Number of refugees worldwide hits two-decade high of 45.2 million

One person driven from home every 4.1 seconds last year, UN says

PUBLISHED : Wednesday, 19 June, 2013, 12:53pm
UPDATED : Wednesday, 19 June, 2013, 1:35pm

War and other crises drove one person from their home every 4.1 seconds last year, the UN’s refugee agency said on Wednesday, pushing the number of people forcibly displaced to a two-decade high of 45.2 million.

All told, the UNCHR’s annual figures showed 1.1 million people fled across international borders last year, while 6.5 million were displaced within their homelands.

“This means one in each 4.1 seconds. So each time you blink, another person is forced to flee,” Antonio Guterres, the UN High Commissioner for Refugees, told reporters.

“These truly are alarming numbers,” he added.

Each time you blink, another person is forced to flee
Antonio Guterres, UN high commissioner for refugees

“They reflect individual suffering on a huge scale and they reflect the difficulties of the international community in preventing conflicts and promoting timely solutions for them.”

The total figure of 45.2 million included 28.8 million internally displaced people, 15.4 million border-crossing refugees, and 937,000 asylum seekers.

“War is the main reason for this very high number of refugees and people internally displaced. Fifty-five per cent of them correspond to the well-known situations of Afghanistan, Somalia, Iraq, Sudan, and Syria,” Guterres said.

The largest number of refugees still comes from Afghanistan, a situation unchanged for 32 years. Worldwide, one refugee in four is Afghan.

Guterres highlighted the conflicts in Mali, the Democratic Republic of Congo and Central African Republic.

Due to the raft of crises, he said, the total number of refugees and internally displaced has risen to a level unseen since 1994, a year marked by the Rwandan genocide and bloodshed in former Yugoslavia.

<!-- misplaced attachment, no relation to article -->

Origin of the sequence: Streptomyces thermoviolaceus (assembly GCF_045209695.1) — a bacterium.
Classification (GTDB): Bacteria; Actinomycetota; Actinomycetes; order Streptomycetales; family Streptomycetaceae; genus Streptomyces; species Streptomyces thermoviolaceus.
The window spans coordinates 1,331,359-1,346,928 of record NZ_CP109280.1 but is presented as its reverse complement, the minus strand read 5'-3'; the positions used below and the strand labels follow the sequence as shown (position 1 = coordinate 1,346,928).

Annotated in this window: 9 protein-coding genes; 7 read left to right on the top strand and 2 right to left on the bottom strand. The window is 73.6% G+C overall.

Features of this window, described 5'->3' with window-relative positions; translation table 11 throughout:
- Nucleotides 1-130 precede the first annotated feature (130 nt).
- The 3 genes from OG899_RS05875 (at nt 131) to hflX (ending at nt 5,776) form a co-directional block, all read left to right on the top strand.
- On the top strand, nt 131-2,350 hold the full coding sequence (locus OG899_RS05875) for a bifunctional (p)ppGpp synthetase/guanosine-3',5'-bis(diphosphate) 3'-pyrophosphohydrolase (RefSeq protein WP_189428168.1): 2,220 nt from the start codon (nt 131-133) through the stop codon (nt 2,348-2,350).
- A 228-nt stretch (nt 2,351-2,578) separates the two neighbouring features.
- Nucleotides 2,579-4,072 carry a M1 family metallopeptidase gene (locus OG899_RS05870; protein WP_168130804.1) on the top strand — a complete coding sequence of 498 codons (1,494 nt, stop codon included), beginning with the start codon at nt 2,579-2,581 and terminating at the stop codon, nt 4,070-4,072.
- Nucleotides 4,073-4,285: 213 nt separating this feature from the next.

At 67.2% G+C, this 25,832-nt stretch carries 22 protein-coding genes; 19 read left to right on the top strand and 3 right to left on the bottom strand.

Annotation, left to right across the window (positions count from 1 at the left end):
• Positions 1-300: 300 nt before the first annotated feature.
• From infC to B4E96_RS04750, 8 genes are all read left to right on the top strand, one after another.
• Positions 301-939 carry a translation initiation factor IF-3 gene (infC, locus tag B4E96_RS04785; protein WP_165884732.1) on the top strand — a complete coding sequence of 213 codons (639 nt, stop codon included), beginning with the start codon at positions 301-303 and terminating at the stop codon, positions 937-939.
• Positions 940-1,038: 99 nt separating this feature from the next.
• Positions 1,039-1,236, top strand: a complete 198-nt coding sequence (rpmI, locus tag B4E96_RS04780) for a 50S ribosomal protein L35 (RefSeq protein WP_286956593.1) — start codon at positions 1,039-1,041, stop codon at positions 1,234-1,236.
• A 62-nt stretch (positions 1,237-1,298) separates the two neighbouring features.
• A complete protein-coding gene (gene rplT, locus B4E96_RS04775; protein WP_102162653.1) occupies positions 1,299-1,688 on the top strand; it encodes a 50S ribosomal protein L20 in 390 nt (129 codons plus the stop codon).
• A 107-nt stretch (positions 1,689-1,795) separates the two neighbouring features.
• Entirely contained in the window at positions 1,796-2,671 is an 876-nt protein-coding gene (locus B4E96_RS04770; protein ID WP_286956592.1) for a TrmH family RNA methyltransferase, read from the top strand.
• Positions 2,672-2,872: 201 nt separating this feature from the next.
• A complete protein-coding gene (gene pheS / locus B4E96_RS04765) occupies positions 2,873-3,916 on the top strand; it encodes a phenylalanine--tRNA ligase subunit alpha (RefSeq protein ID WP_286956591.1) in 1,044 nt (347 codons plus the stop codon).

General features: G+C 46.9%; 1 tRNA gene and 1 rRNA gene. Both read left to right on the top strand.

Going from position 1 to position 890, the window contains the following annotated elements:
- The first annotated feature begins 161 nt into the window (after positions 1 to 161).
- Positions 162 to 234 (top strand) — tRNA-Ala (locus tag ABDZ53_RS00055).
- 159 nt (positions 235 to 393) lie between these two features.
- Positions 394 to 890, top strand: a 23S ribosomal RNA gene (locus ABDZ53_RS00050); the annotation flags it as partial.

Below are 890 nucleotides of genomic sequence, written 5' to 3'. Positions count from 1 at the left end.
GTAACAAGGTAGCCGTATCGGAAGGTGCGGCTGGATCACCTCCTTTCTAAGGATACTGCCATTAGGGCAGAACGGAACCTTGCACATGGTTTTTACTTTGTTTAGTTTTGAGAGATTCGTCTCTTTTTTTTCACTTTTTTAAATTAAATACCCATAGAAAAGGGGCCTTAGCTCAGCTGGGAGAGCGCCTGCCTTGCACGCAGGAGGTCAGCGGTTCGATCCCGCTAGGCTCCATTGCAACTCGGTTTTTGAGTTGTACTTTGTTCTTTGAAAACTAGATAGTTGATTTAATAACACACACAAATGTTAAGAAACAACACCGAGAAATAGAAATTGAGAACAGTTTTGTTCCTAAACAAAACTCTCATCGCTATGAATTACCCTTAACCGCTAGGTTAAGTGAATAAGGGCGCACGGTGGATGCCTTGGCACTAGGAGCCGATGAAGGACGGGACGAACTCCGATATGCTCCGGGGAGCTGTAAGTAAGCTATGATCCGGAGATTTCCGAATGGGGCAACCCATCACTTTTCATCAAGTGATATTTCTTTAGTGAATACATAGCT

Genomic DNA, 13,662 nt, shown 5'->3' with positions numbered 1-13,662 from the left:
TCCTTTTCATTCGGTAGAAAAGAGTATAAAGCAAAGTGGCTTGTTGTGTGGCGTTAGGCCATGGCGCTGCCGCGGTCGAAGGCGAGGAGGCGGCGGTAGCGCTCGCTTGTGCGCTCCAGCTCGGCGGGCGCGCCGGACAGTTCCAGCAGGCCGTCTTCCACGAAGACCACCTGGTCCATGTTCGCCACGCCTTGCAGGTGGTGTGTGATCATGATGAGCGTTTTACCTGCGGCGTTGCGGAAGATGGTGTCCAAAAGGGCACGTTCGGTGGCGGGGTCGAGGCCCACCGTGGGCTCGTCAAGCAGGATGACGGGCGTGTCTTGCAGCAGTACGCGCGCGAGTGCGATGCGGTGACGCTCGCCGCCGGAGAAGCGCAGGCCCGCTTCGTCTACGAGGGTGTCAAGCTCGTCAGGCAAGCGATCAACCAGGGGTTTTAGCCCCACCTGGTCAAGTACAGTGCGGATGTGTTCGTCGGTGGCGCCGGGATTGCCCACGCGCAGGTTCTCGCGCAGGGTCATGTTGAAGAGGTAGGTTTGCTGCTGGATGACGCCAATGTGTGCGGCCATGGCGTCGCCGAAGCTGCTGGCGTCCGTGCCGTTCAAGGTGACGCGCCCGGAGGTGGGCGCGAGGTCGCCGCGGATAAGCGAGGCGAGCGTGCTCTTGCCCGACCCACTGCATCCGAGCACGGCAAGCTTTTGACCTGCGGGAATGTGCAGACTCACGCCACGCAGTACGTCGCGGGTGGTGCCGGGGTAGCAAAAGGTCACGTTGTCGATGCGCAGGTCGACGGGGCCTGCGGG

Last year did see 2.1 million internally displaced people and 526,000 refugees return home, as well as the resettlement of 88,6000 in rich nations. But fresh crises drove the global total higher.

“New refugees, new internally displaced, unfortunately represent much more than those able to find an answer to their plight,” said Guterres.

“We witness a multiplication of new conflicts, and it seems that old conflicts never die,” he said.

Guterres pointed out that the number of people who had fled the spiralling violence in Syria had soared from 650,000 at the end of last year to around 1.6 million now, surpassing last year’s total from all conflicts.

The UNHCR has warned that Syrian refugee numbers could hit 3.5 million by the end of this year; and there are also fears that the number currently displaced within the country, 4.25 million, will also climb.

Syrian refugees have flooded into neighbouring Lebanon, Jordan, Turkey and Iraq, stretching those nations’ ability to cope.

Guterres urged the international community to help shoulder the load, although he said UNHCR-brokered resettlement programmes for Syrians in rich countries were not yet on the cards.

With the economic crisis sharpening the asylum debate in developed nations, Guterres said it was important to keep some perspective.

“Who is supporting refugees in the world?” he asked. “Essentially, developing countries.”

He stressed that 87 per cent of the world’s refugees were protected by developing countries, up from 70 per cent a decade ago.

“So when we see discussion sometimes that exist about refugees in many developed countries, I think it’s good to remind public opinion in those countries that refugees are not people fleeing from poor countries into rich countries in search of a better life,” he added.

Pakistan remained the world’s top host nation last year, with 1.6 million refugees, mostly from Afghanistan. It was followed by Iran, with 868,200, and Germany, with 589,700.

Some 46 per cent of the globe’s refugees are under 18.

Guterres pointed to the “highly worrying” trend of rising numbers of unaccompanied minors seeking asylum: 21,300 last year. They were at particular risk from smuggling gangs, he said.